LIS 7160: Criticism on Chapter 7 “Abilities with Disabilities” of The Reference Interview Today

Citation for the text: Knoer, Susan.  The Reference Interview Today.  Santa Barbara, Calif.: Libraries Unlimited, 2011.

I felt the need to explain some of the criticism I am leveling at this chapter.  First, I’d like to address the issue of “empathy training.” No person without a disability can accurately talk about the issues and troubles a person of that community faces.  My experiences will be nothing like what a person who is blind experiences.  To appropriate their experiences is problematic, because it leads to a very shallow understanding of the issues at hand and can lead people to underestimate actual challenges and issues people face on a daily basis.

While this kind of training may be well suited for children, to help them understand the need for empathy for those who are different; an adult who will be making policy decisions based on this training, has the potential to harm those they are trying to help.

As I’ve stated in other blog posts, as information professionals,

We need to educate ourselves on our library population, including the aged and disabled. We cannot expect them to be our sole educators, it is not their responsibility. A culture, be it an ethnic or social culture, should not be held responsible for the ignorance of outsiders. They should not suffer due to the ignorance of outsiders. I cannot presume to know what a person with disabilities faces on a daily basis that prevents them from accessing a library or information agency. However, I can speak with those who are disabled, and have.

From, “Reaching Out to Disability Culture.”

Secondly, I take great issue with the suggestion that we lie to our patrons, if they do not speak in a way that we can understand them. This can go for people who speak differently due to a disability, or someone with a heavy accent To blame the background noise, in what is generally a quiet library, is offensive.

A situation like this is more complicated to explain why it is a flawed suggestion. However, I feel that you would be doing the patron a great disservice to lie. Instead, ask them to write it down, or yes, repeat themselves.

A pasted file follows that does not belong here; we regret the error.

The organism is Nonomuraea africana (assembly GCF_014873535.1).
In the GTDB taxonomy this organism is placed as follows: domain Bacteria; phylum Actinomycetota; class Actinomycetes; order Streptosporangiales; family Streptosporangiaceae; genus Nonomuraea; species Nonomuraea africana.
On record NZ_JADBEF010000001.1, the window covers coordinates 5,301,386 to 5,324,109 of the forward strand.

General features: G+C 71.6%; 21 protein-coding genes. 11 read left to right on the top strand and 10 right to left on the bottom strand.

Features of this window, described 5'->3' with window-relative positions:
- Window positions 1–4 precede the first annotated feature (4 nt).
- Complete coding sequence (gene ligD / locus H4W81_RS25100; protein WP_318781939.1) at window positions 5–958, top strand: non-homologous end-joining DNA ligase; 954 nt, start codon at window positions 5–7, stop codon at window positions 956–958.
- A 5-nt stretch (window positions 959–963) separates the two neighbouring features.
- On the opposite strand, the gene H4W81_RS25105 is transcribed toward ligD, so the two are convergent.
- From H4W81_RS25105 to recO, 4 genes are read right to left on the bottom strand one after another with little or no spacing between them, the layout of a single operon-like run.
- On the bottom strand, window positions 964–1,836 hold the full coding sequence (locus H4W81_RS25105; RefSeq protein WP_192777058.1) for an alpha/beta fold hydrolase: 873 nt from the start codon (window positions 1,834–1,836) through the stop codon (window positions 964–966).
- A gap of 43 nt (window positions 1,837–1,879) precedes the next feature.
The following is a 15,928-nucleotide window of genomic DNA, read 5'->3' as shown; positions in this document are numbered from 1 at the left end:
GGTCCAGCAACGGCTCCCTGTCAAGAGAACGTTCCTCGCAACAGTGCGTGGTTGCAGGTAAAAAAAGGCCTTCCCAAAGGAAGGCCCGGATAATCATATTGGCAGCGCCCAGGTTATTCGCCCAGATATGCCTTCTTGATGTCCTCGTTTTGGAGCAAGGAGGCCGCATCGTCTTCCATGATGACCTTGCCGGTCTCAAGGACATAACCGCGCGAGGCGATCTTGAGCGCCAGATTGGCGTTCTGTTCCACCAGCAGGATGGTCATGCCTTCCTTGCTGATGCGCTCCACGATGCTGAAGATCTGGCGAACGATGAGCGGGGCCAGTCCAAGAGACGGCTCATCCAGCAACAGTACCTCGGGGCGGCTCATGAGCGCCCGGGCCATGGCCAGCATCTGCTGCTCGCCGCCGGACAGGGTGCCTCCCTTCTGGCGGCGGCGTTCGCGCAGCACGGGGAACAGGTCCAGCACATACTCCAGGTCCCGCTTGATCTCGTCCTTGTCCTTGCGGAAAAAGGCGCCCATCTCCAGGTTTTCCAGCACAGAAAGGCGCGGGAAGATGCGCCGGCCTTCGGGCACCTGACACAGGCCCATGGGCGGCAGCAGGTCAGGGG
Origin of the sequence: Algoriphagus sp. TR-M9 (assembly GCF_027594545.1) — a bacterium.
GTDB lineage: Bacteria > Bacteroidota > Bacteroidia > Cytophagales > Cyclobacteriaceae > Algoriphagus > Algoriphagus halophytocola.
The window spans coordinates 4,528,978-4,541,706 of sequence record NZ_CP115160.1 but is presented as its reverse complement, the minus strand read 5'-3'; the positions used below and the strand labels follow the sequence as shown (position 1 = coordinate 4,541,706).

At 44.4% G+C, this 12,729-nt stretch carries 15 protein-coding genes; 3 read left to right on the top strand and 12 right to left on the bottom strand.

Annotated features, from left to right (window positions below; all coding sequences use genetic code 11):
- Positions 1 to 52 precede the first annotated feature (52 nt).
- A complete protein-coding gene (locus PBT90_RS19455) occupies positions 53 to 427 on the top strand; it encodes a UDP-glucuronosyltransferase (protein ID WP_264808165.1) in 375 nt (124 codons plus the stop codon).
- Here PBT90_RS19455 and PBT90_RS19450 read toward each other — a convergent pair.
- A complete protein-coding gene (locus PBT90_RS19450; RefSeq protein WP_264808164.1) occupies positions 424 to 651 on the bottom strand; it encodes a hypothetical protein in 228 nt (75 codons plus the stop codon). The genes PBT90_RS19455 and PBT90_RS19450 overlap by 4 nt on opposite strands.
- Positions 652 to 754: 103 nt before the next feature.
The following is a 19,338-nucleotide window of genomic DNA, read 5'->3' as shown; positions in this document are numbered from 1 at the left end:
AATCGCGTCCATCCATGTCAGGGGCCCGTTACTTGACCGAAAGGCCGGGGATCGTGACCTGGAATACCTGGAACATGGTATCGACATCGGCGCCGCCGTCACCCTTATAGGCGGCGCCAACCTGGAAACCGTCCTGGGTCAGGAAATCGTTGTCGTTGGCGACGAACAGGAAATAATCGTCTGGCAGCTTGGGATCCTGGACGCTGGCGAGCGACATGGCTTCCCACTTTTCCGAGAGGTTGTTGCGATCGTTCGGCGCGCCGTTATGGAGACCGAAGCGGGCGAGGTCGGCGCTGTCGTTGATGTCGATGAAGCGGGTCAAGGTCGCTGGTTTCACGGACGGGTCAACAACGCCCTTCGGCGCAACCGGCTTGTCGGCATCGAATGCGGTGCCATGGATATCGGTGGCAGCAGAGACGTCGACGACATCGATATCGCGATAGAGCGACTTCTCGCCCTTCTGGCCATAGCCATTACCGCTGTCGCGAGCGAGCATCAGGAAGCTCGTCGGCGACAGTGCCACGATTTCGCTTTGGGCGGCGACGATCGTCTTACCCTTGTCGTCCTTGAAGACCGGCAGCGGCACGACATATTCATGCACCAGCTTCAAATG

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Reaching out to disability culture

Prompt:  Why is knowledge of Disability culture important to library and information professionals/practitioners? What barriers exist in library and information agencies for individuals with disabilities? How can LIS practitioners leverage this knowledge to reduce barriers to information access?

There is one, very large reason that disability culture is important for information professionals to be aware of; to educate ourselves on populations we service.  As I have stated previously, we need to educate ourselves on our library population, including the aged and disabled.  We cannot expect them to be our sole educators, it is not their responsibility.   A culture, be it an ethnic or social culture, should not be held responsible for the ignorance of outsiders.  They should not suffer due to the ignorance of outsiders.

I cannot presume to know what a person with disabilities faces on a daily basis that prevents them from accessing a library or information agency.   However, I can speak with those who are disabled, and have.  Reoccurring themes in my conversations with people are physical barriers.  These range from broken or badly maintained ramps, shelves that are inaccessible, or buildings that are old enough to use ADA loopholes, so they do not have to provide full access to all facilities.

The second set of barriers comes from apathy.   Sydney (a pseudonym) is an older woman who uses an electric wheelchair and a cane to get around, due to chronic pain and other health issues.   In conversations between her and I, she has often lamented that people simply do not want to think about, or care, about disabled people.  They do not find a one inch step into a building an issue, where to her, it means she is not able to access that facility.   She tells me that complaints often go unheard and often with no response.

Making ourselves aware of disability culture should make us aware of the problems and issues that are faced by the members of that culture.   It will provide librarians and information professionals insights into their needs  In addition, if we approach that culture in honest and open communication, a tie can be formed that will help us strengthen our services and facilities.

Reaching out to those active in disability culture will help us find ways to actively change our programing, buildings, and other services so we can meet the needs of a much wider population.   The library, or information agency, can be known as a place people can trust to deliver unbiased and accessible assistance.  If there is a dialog open between the agency and the community, people will know that their comments and concerns are being heard, and give them a forum to address further issues.

Reaching out to a culture can also help remove stereotypes, biases, and other problematic behaviors that people may have (unknowingly or not).    Issues such as micro-aggression can be lessoned, and the library can become a more welcoming environment.